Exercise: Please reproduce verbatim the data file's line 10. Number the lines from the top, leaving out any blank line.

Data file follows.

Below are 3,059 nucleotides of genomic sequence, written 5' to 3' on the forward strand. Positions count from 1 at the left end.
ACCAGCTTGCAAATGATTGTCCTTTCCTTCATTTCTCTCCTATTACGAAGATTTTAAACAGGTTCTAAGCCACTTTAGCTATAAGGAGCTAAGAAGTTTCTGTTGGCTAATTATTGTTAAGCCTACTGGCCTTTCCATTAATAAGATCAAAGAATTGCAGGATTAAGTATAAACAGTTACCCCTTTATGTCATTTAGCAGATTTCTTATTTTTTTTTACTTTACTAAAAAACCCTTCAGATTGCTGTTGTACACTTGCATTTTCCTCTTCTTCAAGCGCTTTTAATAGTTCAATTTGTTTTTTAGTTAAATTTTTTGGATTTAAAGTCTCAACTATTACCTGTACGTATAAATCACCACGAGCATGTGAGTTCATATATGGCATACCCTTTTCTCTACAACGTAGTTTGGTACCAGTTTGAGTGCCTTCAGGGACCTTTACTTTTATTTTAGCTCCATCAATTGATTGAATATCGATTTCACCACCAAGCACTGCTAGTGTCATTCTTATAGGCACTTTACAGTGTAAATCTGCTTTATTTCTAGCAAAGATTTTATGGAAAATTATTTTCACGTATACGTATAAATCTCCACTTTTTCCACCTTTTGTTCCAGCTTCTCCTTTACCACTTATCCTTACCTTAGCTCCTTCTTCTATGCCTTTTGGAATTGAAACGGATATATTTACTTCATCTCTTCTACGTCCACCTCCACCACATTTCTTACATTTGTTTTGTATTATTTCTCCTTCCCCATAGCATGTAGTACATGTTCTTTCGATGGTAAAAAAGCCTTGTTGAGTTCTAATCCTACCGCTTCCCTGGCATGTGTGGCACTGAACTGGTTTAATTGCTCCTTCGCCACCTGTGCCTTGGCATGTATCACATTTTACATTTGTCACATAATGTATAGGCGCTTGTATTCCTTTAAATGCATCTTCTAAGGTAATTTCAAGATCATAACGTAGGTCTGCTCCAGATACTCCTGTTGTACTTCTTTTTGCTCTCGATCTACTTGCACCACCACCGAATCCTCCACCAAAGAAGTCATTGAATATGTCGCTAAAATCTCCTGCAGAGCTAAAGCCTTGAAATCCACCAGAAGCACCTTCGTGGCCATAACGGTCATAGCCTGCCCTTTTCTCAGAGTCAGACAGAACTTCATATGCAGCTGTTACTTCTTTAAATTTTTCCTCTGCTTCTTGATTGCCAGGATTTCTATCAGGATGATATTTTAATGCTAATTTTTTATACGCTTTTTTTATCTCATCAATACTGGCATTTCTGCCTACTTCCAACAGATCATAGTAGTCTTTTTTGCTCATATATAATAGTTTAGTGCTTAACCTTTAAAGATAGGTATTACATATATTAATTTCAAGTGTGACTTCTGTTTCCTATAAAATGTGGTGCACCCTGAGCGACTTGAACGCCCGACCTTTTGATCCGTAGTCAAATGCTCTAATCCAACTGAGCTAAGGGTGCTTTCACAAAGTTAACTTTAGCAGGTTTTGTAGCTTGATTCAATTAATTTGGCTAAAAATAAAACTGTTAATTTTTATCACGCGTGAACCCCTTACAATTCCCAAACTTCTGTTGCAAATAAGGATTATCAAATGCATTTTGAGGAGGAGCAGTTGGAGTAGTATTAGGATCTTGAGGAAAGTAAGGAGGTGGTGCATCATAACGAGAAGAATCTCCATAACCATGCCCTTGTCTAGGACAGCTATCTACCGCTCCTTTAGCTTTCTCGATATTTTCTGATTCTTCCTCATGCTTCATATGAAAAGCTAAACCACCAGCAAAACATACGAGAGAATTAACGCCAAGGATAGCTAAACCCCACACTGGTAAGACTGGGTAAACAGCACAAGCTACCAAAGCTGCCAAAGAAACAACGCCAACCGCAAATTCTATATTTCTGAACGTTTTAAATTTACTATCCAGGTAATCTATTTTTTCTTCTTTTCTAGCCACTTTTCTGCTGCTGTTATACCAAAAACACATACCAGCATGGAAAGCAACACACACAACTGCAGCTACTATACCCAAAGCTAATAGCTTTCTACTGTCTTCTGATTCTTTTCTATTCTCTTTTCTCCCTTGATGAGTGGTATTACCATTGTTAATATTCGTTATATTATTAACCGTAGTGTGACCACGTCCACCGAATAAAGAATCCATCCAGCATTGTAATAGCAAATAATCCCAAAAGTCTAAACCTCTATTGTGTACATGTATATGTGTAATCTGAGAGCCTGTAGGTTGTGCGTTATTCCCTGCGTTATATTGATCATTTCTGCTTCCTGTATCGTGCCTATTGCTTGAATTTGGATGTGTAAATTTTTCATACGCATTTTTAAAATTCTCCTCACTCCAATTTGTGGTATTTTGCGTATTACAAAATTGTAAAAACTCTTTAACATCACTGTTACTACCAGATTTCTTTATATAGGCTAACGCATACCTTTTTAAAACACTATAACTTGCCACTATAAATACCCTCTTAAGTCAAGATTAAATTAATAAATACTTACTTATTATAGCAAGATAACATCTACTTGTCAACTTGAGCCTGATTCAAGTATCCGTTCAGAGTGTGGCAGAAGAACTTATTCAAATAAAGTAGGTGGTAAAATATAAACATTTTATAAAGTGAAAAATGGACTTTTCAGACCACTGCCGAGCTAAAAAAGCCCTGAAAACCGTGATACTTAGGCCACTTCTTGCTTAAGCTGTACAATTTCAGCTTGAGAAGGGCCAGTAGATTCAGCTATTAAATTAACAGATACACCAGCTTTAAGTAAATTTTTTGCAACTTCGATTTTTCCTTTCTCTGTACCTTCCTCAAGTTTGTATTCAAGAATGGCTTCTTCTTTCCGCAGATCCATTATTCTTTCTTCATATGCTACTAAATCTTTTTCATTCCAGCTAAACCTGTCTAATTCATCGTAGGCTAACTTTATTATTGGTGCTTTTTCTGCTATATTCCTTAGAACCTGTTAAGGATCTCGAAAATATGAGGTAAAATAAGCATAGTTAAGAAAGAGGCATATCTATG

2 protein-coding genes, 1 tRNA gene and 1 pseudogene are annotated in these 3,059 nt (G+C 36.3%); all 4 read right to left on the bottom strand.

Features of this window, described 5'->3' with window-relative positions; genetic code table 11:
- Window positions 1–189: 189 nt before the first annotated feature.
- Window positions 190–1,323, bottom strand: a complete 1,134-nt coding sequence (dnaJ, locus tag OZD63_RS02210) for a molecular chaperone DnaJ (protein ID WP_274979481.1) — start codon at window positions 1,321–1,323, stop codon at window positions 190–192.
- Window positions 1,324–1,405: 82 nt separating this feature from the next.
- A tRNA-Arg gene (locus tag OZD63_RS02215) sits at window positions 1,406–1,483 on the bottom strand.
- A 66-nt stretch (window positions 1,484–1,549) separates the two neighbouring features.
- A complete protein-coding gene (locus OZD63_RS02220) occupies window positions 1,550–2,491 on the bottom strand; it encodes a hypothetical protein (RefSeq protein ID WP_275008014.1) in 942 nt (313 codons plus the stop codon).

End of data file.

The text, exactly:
- A complete protein-coding gene (locus OZD63_RS02220) occupies window positions 1,550–2,491 on the bottom strand; it encodes a hypothetical protein (RefSeq protein ID WP_275008014.1) in 942 nt (313 codons plus the stop codon).